Andrey Pateychuk Wins EPT8 San Remo

Andrey Pateychuk Wins EPT8 San Remo 0001

Thursday was the closing day of the European Poker Tour San Remo Main Event, and it was truly an international affair. The eight finalists arrived at the table from eight different nations, each battling to bring €800,000 and an EPT trophy back to their respective countries. On what is traditionally a short day, it took a bit longer than expected to crown the champion, Russia's Andrey Pateychuk, who was left holding the hardware and posing for his winner photos at the end of the night. But to say simply that he won doesn't do proper justice to the spectacular hand that put the trophy in his hand after nine hours of play.

When the action kicked off at 1400 CET (0500 PDT), there was still a glimmer of hope that the EPT would crown a double Main Event champion this week in Italy. Kevin MacPhee won the Berlin Main Event in Season 6 and a lot of knowledgeable people peg him as one the favorites to claim a second EPT trophy. He began the day at the bottom of the totem pole, though, and the hopes of him winning began to bleed away just as his chip stack did.

MacPhee was unable to get into any of the first 34 pots of the day, and on hand No. 35, he was eliminated. The table folded around to MacPhee in the small blind holding {5-Hearts}{6-Clubs} . He moved all-in, and Barny Boatman, in the big blind, made the call with{q-Spades}{7-Spades} . MacPhee was not at all thrilled with the call, and even less happy with{3-Hearts}{3-Clubs}{k-Hearts}{2-Clubs}{j-Hearts} the board that ended his run in eighth place. EPT title number two will have to wait, for now.

Next to fall was the last Italian left in the field, Rocco Palumbo. At that point, he was riding a dangerously short stack and seemed content to flip for double or nothing with {k-Clubs}{q-Spades} against Jan Bendik's {5-Hearts}{5-Diamonds}. Bendik found a set on the flop, however, and a blank on the turn left Palumbo drawing dead to seal his elimination and reduce the field to a six-max.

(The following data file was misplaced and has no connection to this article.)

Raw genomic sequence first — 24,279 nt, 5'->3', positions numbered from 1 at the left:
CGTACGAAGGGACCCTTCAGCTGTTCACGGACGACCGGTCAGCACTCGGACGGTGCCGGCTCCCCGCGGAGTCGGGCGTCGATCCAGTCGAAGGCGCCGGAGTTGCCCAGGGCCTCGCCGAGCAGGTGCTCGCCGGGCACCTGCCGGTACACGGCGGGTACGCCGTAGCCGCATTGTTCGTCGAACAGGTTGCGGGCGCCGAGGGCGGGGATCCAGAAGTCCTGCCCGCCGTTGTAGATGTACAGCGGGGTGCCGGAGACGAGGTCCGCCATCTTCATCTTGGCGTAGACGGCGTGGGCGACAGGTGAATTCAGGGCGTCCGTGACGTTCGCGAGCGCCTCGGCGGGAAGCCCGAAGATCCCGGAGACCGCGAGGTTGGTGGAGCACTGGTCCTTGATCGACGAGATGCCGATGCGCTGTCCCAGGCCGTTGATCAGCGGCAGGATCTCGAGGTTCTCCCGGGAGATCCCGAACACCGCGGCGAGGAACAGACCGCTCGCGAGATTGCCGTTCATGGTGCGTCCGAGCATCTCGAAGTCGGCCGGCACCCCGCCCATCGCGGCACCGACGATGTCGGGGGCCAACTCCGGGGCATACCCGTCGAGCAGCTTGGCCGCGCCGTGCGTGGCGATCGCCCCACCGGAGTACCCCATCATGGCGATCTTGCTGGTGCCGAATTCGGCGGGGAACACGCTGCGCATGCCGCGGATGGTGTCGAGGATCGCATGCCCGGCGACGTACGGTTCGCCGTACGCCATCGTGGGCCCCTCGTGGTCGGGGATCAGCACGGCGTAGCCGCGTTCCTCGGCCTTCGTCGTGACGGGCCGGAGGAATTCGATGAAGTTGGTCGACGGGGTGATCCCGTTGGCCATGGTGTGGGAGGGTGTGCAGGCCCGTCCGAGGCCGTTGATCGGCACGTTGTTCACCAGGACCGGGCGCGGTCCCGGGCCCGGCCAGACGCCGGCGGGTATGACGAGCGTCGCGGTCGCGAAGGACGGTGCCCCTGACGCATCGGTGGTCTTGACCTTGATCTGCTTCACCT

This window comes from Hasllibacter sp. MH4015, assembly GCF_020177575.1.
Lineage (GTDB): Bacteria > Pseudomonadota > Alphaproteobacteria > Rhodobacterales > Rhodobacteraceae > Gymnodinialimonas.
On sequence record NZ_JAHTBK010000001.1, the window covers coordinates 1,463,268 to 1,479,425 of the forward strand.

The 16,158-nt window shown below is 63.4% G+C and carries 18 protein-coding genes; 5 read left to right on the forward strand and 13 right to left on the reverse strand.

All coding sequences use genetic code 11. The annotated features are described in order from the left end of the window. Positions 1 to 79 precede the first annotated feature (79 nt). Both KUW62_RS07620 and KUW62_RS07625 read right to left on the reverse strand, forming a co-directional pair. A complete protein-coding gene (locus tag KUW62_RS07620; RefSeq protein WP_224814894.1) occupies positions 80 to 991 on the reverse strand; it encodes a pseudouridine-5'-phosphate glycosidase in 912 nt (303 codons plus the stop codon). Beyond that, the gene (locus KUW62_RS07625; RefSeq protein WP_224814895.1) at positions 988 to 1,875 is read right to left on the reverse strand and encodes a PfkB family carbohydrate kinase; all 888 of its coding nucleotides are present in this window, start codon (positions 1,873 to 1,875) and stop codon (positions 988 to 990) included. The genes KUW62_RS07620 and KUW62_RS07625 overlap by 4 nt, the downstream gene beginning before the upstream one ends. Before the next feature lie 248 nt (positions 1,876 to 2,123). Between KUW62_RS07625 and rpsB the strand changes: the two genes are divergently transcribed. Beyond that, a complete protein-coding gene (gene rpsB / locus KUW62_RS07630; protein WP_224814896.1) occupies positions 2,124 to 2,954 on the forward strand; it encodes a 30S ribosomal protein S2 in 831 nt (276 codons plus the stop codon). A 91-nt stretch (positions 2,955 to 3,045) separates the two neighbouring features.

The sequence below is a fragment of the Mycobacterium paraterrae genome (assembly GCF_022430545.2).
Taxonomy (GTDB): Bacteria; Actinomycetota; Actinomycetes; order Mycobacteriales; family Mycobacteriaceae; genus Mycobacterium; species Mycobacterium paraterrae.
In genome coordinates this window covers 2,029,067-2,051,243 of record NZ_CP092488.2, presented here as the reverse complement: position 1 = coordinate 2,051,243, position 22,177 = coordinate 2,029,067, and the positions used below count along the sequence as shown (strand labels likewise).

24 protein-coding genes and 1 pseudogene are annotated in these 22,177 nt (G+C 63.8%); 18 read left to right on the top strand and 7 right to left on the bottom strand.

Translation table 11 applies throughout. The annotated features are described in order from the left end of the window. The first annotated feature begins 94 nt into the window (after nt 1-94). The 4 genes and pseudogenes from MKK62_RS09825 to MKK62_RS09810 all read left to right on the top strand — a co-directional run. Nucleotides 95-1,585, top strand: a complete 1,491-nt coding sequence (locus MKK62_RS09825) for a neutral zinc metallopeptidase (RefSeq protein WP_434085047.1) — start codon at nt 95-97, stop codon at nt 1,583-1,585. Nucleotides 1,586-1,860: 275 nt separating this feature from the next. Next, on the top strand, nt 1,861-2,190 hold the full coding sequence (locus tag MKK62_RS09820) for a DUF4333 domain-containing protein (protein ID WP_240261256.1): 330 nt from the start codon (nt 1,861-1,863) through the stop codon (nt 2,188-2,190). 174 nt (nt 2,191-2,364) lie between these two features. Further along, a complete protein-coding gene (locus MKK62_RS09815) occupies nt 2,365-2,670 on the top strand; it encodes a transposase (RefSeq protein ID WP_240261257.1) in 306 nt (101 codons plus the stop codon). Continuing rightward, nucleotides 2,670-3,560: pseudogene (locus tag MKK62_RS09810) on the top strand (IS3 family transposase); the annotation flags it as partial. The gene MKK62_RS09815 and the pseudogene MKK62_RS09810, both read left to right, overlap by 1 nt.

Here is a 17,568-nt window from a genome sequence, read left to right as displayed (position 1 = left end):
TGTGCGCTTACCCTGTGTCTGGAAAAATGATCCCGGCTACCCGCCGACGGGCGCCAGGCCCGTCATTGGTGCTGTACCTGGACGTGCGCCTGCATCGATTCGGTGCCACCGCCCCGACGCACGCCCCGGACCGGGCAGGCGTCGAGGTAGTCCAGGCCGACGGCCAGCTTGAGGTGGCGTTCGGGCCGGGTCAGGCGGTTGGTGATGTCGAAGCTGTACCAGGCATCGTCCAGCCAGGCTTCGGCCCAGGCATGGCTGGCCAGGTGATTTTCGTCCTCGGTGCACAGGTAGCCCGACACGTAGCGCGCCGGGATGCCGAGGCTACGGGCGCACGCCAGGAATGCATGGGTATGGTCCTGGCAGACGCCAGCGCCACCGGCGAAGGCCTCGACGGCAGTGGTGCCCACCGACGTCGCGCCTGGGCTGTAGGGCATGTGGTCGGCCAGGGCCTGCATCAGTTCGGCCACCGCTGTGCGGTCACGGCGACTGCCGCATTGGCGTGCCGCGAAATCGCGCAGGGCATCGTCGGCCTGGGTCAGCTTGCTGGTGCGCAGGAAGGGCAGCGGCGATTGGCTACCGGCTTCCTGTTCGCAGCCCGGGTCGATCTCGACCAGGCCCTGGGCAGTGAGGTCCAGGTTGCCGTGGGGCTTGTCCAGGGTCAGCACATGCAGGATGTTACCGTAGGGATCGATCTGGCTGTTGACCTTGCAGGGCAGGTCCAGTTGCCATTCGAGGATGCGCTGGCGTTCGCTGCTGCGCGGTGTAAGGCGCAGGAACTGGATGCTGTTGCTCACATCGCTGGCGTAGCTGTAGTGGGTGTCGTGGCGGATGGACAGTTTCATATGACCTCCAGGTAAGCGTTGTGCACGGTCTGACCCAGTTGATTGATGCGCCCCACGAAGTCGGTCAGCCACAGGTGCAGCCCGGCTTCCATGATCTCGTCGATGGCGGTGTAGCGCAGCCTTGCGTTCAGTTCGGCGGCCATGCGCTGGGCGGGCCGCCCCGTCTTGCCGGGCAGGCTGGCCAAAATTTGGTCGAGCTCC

Start-of-day chip leader Daniel Neilson had been playing the role of table captain with almost half the chips in play, but things began to unravel in the middle stages of the day. His slide left room for a challenge atop the pack, and Dimitar Danchev did most of the work with six players left. Mounting his charge, he was responsible for the elimination of France's Yorane Kerignard in sixth place. It was another coin flip, and Kerignard's {3-Hearts}{3-Diamonds} could not hold. Danchev's {a-Diamonds}{j-Diamonds} flopped two more aces, and the turn {6-Hearts} and river {7-Clubs} kept his trips safe. Kerignard was out, and suddenly, Danchev was nipping at the heels of the chip leader.

Neilson was reeling after a few dropped pots, and Danchev was gunning for his chips, but Pateychuk who took the biggest bite out of Neilson's stack. In what was the beginning of the end for Neilson, he five-bet shoved with {a-Hearts}{9-Diamonds}, and the Russian snapped him off with {a-Spades}{k-Clubs}. When the board came {4-Hearts}{7-Hearts}{6-Clubs}{a-Diamonds}{q-Diamonds}, Pateychuk vaulted himself into the lead and smashed Neilson back down into the pack with about 3 million chips.